CORRECTIVE WAVES

Markets move against the trend of one greater degree only with a seeming struggle. Resistance from the larger trend appears to prevent a correction from developing a full motive structure. The struggle between the two oppositely trending degrees generally makes …

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Truncation

Elliott used the word “failure” to describe a situation in which the fifth wave does not move beyond the end of the third. We prefer the less connotative term, “truncation,” or “truncated fifth.” A truncation can usually be verified by …

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Extension

                                       Most impulses contain what Elliott called an extension. Extensions are elongated impulses with exaggerated subdivisions. The vast majority of impulse waves …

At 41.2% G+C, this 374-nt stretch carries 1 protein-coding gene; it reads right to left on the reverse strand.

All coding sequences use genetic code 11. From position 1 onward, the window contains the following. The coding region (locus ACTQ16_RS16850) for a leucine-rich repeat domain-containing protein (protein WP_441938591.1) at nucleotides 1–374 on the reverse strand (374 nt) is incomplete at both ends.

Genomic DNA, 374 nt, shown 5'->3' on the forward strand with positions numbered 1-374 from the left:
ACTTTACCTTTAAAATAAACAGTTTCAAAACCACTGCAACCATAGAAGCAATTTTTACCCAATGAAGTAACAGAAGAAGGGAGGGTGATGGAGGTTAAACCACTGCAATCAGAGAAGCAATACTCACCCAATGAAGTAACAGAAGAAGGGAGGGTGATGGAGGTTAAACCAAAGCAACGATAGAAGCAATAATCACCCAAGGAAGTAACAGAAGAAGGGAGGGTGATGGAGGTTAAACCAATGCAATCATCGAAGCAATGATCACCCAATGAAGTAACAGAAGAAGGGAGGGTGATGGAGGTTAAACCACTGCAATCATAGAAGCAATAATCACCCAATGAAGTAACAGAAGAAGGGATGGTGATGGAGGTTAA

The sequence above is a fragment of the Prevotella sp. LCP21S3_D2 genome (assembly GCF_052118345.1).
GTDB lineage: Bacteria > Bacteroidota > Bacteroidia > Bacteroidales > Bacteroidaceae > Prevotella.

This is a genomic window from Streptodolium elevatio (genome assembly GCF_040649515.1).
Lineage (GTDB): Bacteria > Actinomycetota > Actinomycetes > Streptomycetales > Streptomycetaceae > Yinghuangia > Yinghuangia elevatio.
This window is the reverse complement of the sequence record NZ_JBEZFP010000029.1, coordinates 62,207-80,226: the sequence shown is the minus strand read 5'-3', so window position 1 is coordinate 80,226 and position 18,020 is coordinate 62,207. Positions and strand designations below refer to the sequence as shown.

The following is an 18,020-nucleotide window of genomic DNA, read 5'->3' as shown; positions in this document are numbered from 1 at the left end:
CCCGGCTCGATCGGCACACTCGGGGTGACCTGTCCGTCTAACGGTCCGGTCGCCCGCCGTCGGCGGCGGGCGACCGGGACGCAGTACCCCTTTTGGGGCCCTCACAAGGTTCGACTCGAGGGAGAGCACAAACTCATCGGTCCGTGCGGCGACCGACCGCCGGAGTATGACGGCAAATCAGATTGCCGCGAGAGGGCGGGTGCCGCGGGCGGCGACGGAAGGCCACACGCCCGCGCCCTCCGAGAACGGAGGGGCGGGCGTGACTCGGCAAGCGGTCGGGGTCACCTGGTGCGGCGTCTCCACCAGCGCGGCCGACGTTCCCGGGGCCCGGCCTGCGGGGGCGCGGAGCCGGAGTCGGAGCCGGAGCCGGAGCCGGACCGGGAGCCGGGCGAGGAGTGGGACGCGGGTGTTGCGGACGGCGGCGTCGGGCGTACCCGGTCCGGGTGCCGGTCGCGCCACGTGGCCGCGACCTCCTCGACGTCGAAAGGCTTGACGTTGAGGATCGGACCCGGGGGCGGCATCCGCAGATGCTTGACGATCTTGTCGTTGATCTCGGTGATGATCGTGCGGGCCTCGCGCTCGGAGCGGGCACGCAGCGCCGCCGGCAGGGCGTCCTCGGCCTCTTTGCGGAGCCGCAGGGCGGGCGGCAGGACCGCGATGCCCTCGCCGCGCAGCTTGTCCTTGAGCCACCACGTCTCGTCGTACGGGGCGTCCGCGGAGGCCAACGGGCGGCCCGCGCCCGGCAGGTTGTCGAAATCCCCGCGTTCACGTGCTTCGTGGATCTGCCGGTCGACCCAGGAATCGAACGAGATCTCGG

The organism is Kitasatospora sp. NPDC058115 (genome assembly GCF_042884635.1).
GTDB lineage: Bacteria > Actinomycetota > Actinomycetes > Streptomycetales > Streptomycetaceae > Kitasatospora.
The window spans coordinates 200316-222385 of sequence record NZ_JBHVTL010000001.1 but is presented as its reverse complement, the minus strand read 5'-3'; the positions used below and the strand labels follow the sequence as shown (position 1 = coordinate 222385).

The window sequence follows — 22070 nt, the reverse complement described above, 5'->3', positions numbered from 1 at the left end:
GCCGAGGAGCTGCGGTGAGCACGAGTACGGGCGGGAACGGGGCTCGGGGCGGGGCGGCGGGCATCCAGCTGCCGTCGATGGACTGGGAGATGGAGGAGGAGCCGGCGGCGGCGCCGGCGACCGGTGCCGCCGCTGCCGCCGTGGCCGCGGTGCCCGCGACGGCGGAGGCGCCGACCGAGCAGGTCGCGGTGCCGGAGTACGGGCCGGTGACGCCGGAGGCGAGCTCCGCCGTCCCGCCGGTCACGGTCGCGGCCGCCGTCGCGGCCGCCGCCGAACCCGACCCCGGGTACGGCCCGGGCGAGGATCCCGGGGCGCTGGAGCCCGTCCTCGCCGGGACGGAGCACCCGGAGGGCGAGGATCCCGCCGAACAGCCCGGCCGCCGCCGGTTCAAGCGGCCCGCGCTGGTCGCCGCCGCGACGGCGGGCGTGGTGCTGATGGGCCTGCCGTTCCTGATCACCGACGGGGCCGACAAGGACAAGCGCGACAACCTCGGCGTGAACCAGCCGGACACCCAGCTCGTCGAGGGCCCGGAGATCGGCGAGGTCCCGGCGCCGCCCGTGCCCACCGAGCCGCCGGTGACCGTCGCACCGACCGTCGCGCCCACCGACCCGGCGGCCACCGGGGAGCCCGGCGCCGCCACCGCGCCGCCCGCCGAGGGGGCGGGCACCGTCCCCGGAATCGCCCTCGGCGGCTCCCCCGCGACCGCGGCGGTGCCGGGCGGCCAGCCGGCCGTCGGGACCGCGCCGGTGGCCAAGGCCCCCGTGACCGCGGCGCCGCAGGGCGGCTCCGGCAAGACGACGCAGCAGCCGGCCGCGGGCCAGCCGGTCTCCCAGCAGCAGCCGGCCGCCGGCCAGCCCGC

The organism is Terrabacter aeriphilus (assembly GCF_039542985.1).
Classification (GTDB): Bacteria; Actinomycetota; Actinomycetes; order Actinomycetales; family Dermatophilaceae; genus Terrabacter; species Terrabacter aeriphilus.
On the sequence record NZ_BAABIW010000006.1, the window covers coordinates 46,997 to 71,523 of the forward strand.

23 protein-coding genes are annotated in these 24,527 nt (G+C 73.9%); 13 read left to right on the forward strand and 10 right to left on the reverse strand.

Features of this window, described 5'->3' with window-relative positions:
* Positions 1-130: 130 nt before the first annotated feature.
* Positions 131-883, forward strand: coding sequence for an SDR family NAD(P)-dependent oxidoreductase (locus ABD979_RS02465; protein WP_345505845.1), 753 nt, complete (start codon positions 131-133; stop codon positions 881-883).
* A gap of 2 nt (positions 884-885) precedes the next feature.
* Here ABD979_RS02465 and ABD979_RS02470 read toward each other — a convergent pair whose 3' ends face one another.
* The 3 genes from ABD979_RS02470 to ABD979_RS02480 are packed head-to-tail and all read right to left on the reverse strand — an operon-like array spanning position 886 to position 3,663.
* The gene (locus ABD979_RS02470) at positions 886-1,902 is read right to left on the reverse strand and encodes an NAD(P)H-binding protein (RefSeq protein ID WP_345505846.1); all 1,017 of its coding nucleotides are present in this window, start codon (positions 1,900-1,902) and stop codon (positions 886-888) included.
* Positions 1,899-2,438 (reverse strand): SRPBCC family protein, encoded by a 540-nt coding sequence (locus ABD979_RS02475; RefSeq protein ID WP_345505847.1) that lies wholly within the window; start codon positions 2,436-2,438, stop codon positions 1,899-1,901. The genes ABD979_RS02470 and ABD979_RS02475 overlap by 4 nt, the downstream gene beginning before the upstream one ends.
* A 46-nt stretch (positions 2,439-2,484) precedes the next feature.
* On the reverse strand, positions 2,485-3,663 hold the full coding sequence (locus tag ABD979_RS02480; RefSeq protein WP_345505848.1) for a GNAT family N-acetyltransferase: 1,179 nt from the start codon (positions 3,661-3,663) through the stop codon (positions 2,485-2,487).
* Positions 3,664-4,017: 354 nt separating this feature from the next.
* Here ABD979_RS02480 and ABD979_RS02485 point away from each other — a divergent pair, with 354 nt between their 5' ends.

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MOTIVE WAVES

the same direction as the trend of one larger degree. They are straightforward and relatively easy to recognize and interpret. Within motive waves, wave 2 always retraces less than 100% of wave 1, and wave 4 always retraces less than …

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Wave Degree

All waves may be categorized by relative size, or degree. Elliott discerned nine degrees of waves, from the smallest wiggle on an hourly chart to the largest wave he could assume existed from the data then available. He chose the …

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The ABCD Pattern

What Is an ABCD Pattern? Reflects the common, rhythmic style in which the market moves. A visual, geometric price/time pattern comprised of 3 consecutive price swings, or trends—it looks like a lightning bolt on price chart. A leading indicator that …

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